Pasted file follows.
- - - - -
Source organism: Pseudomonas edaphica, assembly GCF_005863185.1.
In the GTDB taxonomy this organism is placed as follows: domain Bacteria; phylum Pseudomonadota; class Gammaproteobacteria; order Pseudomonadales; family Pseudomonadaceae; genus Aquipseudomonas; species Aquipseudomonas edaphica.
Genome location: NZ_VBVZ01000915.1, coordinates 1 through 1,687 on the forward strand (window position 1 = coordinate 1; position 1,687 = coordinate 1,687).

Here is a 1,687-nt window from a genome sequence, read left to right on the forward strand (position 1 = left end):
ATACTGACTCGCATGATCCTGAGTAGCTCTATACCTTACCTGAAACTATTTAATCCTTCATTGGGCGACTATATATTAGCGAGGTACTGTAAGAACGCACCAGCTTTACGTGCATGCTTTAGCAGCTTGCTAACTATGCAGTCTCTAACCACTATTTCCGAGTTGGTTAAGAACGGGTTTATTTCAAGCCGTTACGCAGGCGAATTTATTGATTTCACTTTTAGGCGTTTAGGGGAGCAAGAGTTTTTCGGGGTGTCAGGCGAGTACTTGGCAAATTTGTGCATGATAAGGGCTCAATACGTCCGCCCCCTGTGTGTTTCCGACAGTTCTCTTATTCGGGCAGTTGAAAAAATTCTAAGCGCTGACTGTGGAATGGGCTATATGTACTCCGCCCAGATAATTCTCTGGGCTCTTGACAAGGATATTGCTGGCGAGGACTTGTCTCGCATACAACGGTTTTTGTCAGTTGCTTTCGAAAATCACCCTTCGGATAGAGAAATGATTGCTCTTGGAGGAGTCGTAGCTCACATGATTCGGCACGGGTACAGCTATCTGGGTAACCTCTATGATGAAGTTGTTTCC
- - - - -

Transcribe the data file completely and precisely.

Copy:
Source organism: Pseudomonas edaphica, assembly GCF_005863185.1.
In the GTDB taxonomy this organism is placed as follows: domain Bacteria; phylum Pseudomonadota; class Gammaproteobacteria; order Pseudomonadales; family Pseudomonadaceae; genus Aquipseudomonas; species Aquipseudomonas edaphica.
Genome location: NZ_VBVZ01000915.1, coordinates 1 through 1,687 on the forward strand (window position 1 = coordinate 1; position 1,687 = coordinate 1,687).

Here is a 1,687-nt window from a genome sequence, read left to right on the forward strand (position 1 = left end):
ATACTGACTCGCATGATCCTGAGTAGCTCTATACCTTACCTGAAACTATTTAATCCTTCATTGGGCGACTATATATTAGCGAGGTACTGTAAGAACGCACCAGCTTTACGTGCATGCTTTAGCAGCTTGCTAACTATGCAGTCTCTAACCACTATTTCCGAGTTGGTTAAGAACGGGTTTATTTCAAGCCGTTACGCAGGCGAATTTATTGATTTCACTTTTAGGCGTTTAGGGGAGCAAGAGTTTTTCGGGGTGTCAGGCGAGTACTTGGCAAATTTGTGCATGATAAGGGCTCAATACGTCCGCCCCCTGTGTGTTTCCGACAGTTCTCTTATTCGGGCAGTTGAAAAAATTCTAAGCGCTGACTGTGGAATGGGCTATATGTACTCCGCCCAGATAATTCTCTGGGCTCTTGACAAGGATATTGCTGGCGAGGACTTGTCTCGCATACAACGGTTTTTGTCAGTTGCTTTCGAAAATCACCCTTCGGATAGAGAAATGATTGCTCTTGGAGGAGTCGTAGCTCACATGATTCGGCACGGGTACAGCTATCTGGGTAACCTCTATGATGAAGTTGTTTCC